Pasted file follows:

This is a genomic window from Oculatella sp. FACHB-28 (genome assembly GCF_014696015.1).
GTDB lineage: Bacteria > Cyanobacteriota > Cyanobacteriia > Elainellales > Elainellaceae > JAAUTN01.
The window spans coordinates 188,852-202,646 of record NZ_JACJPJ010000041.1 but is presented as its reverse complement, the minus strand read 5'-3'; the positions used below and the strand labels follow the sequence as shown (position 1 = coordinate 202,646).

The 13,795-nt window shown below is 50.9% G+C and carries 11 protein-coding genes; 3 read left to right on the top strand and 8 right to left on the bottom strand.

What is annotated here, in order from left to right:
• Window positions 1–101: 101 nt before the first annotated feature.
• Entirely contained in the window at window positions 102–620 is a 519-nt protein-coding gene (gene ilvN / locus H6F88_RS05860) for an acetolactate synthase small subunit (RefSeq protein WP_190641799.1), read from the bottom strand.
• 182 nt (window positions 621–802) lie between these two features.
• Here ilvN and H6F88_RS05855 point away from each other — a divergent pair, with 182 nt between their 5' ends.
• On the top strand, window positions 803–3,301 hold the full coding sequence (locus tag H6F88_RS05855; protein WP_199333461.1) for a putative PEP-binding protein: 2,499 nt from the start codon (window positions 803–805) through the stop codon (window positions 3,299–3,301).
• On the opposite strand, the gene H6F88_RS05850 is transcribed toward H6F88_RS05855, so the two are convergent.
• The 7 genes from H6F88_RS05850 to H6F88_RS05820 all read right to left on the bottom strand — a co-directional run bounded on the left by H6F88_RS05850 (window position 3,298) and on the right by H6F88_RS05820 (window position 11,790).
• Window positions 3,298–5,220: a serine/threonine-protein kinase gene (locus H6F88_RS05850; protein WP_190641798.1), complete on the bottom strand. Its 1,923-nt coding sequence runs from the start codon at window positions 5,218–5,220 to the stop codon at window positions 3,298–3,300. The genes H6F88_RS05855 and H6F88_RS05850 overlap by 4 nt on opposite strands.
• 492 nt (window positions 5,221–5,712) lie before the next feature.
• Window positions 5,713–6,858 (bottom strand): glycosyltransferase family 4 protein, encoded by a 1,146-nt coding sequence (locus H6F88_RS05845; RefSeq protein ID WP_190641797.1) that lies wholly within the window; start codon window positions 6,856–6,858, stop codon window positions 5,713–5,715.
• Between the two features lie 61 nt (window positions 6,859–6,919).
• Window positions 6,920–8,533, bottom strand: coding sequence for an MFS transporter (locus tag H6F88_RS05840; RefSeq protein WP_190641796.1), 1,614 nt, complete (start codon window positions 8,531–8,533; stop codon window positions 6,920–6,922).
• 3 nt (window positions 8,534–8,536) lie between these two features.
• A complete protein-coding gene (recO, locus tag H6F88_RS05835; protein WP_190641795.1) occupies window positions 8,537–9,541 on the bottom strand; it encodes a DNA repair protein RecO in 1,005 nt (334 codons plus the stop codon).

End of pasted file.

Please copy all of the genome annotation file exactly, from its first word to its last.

This is a genomic window from Oculatella sp. FACHB-28 (genome assembly GCF_014696015.1).
GTDB lineage: Bacteria > Cyanobacteriota > Cyanobacteriia > Elainellales > Elainellaceae > JAAUTN01.
The window spans coordinates 188,852-202,646 of record NZ_JACJPJ010000041.1 but is presented as its reverse complement, the minus strand read 5'-3'; the positions used below and the strand labels follow the sequence as shown (position 1 = coordinate 202,646).

The 13,795-nt window shown below is 50.9% G+C and carries 11 protein-coding genes; 3 read left to right on the top strand and 8 right to left on the bottom strand.

What is annotated here, in order from left to right:
• Window positions 1–101: 101 nt before the first annotated feature.
• Entirely contained in the window at window positions 102–620 is a 519-nt protein-coding gene (gene ilvN / locus H6F88_RS05860) for an acetolactate synthase small subunit (RefSeq protein WP_190641799.1), read from the bottom strand.
• 182 nt (window positions 621–802) lie between these two features.
• Here ilvN and H6F88_RS05855 point away from each other — a divergent pair, with 182 nt between their 5' ends.
• On the top strand, window positions 803–3,301 hold the full coding sequence (locus tag H6F88_RS05855; protein WP_199333461.1) for a putative PEP-binding protein: 2,499 nt from the start codon (window positions 803–805) through the stop codon (window positions 3,299–3,301).
• On the opposite strand, the gene H6F88_RS05850 is transcribed toward H6F88_RS05855, so the two are convergent.
• The 7 genes from H6F88_RS05850 to H6F88_RS05820 all read right to left on the bottom strand — a co-directional run bounded on the left by H6F88_RS05850 (window position 3,298) and on the right by H6F88_RS05820 (window position 11,790).
• Window positions 3,298–5,220: a serine/threonine-protein kinase gene (locus H6F88_RS05850; protein WP_190641798.1), complete on the bottom strand. Its 1,923-nt coding sequence runs from the start codon at window positions 5,218–5,220 to the stop codon at window positions 3,298–3,300. The genes H6F88_RS05855 and H6F88_RS05850 overlap by 4 nt on opposite strands.
• 492 nt (window positions 5,221–5,712) lie before the next feature.
• Window positions 5,713–6,858 (bottom strand): glycosyltransferase family 4 protein, encoded by a 1,146-nt coding sequence (locus H6F88_RS05845; RefSeq protein ID WP_190641797.1) that lies wholly within the window; start codon window positions 6,856–6,858, stop codon window positions 5,713–5,715.
• Between the two features lie 61 nt (window positions 6,859–6,919).
• Window positions 6,920–8,533, bottom strand: coding sequence for an MFS transporter (locus tag H6F88_RS05840; RefSeq protein WP_190641796.1), 1,614 nt, complete (start codon window positions 8,531–8,533; stop codon window positions 6,920–6,922).
• 3 nt (window positions 8,534–8,536) lie between these two features.
• A complete protein-coding gene (recO, locus tag H6F88_RS05835; protein WP_190641795.1) occupies window positions 8,537–9,541 on the bottom strand; it encodes a DNA repair protein RecO in 1,005 nt (334 codons plus the stop codon).